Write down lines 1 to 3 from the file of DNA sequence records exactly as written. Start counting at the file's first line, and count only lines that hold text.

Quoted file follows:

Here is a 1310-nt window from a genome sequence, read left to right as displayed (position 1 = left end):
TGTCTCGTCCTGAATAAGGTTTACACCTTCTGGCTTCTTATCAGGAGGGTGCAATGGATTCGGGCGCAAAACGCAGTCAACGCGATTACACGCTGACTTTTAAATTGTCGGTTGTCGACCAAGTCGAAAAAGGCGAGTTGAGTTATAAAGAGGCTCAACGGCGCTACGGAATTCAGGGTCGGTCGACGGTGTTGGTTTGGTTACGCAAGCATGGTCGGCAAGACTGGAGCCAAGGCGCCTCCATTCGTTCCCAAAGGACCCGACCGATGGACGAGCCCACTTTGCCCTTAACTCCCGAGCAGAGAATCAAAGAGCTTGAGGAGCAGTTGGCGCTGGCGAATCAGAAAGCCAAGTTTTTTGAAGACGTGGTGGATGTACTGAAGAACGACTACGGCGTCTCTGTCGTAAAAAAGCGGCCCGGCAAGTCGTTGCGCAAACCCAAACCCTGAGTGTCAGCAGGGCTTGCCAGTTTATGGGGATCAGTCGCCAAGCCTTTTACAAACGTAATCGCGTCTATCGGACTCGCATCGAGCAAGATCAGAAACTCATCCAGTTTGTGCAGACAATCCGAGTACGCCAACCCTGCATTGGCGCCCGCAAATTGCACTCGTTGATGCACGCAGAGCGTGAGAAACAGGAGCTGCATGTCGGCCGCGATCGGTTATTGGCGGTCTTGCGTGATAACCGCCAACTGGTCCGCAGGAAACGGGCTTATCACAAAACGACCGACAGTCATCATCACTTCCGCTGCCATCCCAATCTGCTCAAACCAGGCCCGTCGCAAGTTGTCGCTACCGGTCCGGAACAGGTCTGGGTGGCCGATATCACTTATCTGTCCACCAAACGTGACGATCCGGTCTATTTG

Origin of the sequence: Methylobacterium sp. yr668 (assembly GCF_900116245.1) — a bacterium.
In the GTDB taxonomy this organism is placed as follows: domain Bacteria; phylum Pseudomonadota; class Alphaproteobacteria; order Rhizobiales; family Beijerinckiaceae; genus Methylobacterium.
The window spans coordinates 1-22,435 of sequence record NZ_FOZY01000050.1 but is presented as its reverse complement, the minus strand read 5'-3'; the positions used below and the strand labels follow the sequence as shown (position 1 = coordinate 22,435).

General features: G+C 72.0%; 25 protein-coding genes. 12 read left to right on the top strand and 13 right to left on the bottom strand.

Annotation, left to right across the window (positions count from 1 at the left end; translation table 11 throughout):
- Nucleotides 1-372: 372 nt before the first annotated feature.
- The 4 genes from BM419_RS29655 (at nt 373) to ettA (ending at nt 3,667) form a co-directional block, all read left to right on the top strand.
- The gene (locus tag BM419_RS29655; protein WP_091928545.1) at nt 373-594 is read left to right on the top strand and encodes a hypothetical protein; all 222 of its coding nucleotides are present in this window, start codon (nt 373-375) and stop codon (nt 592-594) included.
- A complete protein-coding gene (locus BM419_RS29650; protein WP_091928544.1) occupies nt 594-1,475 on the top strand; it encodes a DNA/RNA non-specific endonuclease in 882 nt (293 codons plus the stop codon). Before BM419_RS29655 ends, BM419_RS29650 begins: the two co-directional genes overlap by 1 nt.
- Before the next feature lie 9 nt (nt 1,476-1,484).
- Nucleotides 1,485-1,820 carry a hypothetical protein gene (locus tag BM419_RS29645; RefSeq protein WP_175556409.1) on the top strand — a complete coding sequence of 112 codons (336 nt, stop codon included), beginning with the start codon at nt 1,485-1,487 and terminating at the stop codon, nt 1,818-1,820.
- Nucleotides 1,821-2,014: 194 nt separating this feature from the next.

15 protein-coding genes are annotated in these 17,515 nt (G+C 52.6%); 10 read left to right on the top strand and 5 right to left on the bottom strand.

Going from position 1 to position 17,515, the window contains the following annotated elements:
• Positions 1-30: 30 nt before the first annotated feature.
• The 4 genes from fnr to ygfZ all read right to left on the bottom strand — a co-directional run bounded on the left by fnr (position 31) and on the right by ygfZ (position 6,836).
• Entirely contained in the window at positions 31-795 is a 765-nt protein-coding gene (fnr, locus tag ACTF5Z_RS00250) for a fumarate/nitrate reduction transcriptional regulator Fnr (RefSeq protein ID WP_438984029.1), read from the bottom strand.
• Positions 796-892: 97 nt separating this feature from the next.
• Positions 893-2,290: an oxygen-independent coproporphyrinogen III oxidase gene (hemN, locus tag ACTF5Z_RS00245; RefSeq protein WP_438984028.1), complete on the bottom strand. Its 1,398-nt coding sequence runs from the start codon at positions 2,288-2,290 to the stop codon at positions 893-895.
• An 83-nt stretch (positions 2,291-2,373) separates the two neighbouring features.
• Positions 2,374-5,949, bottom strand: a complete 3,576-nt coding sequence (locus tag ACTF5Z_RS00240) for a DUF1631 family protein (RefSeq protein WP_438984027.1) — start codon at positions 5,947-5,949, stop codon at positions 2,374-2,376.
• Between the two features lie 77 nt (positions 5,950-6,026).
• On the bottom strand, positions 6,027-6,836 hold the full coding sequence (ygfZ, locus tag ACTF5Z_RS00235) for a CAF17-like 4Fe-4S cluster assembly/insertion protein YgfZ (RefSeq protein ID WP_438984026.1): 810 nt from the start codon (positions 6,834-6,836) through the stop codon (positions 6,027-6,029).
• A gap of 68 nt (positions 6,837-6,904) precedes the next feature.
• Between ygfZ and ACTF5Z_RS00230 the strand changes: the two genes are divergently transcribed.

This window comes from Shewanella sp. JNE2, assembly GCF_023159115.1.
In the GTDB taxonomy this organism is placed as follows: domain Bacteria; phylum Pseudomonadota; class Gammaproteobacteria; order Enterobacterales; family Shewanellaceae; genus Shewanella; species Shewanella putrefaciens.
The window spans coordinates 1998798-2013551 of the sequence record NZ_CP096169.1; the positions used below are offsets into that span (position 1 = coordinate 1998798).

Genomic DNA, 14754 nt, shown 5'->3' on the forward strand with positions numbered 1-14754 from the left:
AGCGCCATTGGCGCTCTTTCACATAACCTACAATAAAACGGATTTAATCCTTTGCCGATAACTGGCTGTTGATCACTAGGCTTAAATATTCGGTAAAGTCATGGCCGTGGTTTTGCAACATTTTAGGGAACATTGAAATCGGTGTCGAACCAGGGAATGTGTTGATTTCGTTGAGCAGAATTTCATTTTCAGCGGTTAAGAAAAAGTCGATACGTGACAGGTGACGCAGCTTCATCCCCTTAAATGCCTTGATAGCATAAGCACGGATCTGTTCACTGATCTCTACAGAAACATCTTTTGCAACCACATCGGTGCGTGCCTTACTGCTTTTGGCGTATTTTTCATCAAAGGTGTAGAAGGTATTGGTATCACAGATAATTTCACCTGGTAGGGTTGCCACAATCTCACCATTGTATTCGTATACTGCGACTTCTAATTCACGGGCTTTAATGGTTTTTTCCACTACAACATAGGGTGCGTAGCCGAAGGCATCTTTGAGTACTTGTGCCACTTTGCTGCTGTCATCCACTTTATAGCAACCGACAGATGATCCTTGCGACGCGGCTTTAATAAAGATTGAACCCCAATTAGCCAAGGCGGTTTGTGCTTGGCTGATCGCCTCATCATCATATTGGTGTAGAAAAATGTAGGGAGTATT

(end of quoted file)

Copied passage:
Here is a 1310-nt window from a genome sequence, read left to right as displayed (position 1 = left end):
TGTCTCGTCCTGAATAAGGTTTACACCTTCTGGCTTCTTATCAGGAGGGTGCAATGGATTCGGGCGCAAAACGCAGTCAACGCGATTACACGCTGACTTTTAAATTGTCGGTTGTCGACCAAGTCGAAAAAGGCGAGTTGAGTTATAAAGAGGCTCAACGGCGCTACGGAATTCAGGGTCGGTCGACGGTGTTGGTTTGGTTACGCAAGCATGGTCGGCAAGACTGGAGCCAAGGCGCCTCCATTCGTTCCCAAAGGACCCGACCGATGGACGAGCCCACTTTGCCCTTAACTCCCGAGCAGAGAATCAAAGAGCTTGAGGAGCAGTTGGCGCTGGCGAATCAGAAAGCCAAGTTTTTTGAAGACGTGGTGGATGTACTGAAGAACGACTACGGCGTCTCTGTCGTAAAAAAGCGGCCCGGCAAGTCGTTGCGCAAACCCAAACCCTGAGTGTCAGCAGGGCTTGCCAGTTTATGGGGATCAGTCGCCAAGCCTTTTACAAACGTAATCGCGTCTATCGGACTCGCATCGAGCAAGATCAGAAACTCATCCAGTTTGTGCAGACAATCCGAGTACGCCAACCCTGCATTGGCGCCCGCAAATTGCACTCGTTGATGCACGCAGAGCGTGAGAAACAGGAGCTGCATGTCGGCCGCGATCGGTTATTGGCGGTCTTGCGTGATAACCGCCAACTGGTCCGCAGGAAACGGGCTTATCACAAAACGACCGACAGTCATCATCACTTCCGCTGCCATCCCAATCTGCTCAAACCAGGCCCGTCGCAAGTTGTCGCTACCGGTCCGGAACAGGTCTGGGTGGCCGATATCACTTATCTGTCCACCAAACGTGACGATCCGGTCTATTTG

Origin of the sequence: Methylobacterium sp. yr668 (assembly GCF_900116245.1) — a bacterium.